The Miami Dolphins are a better team with wide receiver Jarvis Landry than without him, which is why I understand Miami’s decision to hit Landry with the franchise tag in order to ensure he doesn’t leave via free agency.

Still, it’s a questionable move with strange timing.

The Dolphins had two weeks to tag Landry, but hitting him with the tag on the first day of the window removes that March 6 deadline from the dynamics of long-term contract negotiations. Now, Landry has little incentive to work with the team to strike a deal before free agency gets underway on March 14.

So there’s a very good chance the Dolphins will kick off free agency with no money to spend. Landry’s tag will cost them about $16 million in 2018 salary cap space, leaving them in the red with free agency looming in three weeks. They’ll have to cut players (Lawrence Timmons, Ja’Wuan James and Julius Thomas are candidates) and rework some contracts in order to find enough wiggle room to re-sign lower-profile players and lock up their rookies.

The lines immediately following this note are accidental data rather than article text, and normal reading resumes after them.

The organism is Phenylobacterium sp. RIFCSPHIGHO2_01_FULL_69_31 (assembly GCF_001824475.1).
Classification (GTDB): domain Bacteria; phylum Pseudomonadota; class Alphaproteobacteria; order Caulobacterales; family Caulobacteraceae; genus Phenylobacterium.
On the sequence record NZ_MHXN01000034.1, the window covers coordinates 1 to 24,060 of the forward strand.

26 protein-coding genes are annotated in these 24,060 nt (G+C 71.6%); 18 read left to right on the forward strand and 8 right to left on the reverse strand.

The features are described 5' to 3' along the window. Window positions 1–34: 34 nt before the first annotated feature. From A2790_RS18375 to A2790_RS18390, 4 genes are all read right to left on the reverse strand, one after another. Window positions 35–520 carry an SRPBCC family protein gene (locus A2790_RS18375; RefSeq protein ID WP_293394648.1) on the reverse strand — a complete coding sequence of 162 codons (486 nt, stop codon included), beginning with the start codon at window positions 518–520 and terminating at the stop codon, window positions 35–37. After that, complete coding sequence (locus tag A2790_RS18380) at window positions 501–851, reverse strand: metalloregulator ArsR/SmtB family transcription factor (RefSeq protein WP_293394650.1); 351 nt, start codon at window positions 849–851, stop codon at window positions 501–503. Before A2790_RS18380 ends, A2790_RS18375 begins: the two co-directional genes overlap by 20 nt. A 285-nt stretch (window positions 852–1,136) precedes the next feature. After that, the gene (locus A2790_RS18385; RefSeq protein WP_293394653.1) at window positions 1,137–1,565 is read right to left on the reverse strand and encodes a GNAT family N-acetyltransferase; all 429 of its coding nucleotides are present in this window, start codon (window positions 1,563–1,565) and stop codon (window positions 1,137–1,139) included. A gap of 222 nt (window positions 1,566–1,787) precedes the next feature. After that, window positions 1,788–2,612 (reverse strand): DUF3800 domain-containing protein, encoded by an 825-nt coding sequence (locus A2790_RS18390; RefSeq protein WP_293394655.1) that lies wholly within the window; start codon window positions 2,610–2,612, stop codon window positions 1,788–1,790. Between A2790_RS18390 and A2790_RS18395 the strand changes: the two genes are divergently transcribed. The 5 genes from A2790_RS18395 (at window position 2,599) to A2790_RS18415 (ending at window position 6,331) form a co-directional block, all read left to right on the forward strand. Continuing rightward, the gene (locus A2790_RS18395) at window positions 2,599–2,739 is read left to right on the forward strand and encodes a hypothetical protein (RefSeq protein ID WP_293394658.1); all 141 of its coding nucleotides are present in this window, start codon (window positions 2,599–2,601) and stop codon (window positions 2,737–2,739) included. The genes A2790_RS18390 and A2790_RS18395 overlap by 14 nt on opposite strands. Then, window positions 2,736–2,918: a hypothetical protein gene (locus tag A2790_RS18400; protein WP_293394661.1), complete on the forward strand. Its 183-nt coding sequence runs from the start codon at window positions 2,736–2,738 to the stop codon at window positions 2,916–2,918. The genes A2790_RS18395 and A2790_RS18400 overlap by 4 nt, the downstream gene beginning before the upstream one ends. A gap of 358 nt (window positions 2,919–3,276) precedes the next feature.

We’re talking about Antonio Brown/DeAndre Hopkins-level money for a guy who took 65 percent of his snaps in the slot last season. And yes, Landry has caught more passes in his first four seasons (400) than any player in NFL history, but he’s not a home-run hitter.

In fact, Landry became the first wide receiver in NFL history to catch 100-plus passes for fewer than 1,000 yards in 2017. He scored a career-high nine touchdowns, but his yards-per-catch average was a career-low 8.8 and he caught fewer than 70 percent of the passes thrown his way (a low rate for a safety valve).

The Dolphins are committing a ton of salary cap space to a slot receiver who has just seven 40-yard receptions in four NFL seasons. Landry is good, but he might not be worth that sacrifice. And even if you think he is, it still doesn’t make a lot of sense for Miami to apply the tag as early as the team did.

About Brad Gagnon

Brad Gagnon has been passionate about both sports and mass media since he was in diapers -- a passion that won't die until he's in them again. Based in Toronto, he's worked as a national NFL blog editor at theScore.com, a producer and writer at theScore Television Network and a host, reporter and play-by-play voice at Rogers TV. His work has also appeared at CBSSports.com, Deadspin, FoxSports.com, The Guardian, The Hockey News and elsewhere at Comeback Media, but his day gig has him covering the NFL nationally for Bleacher Report.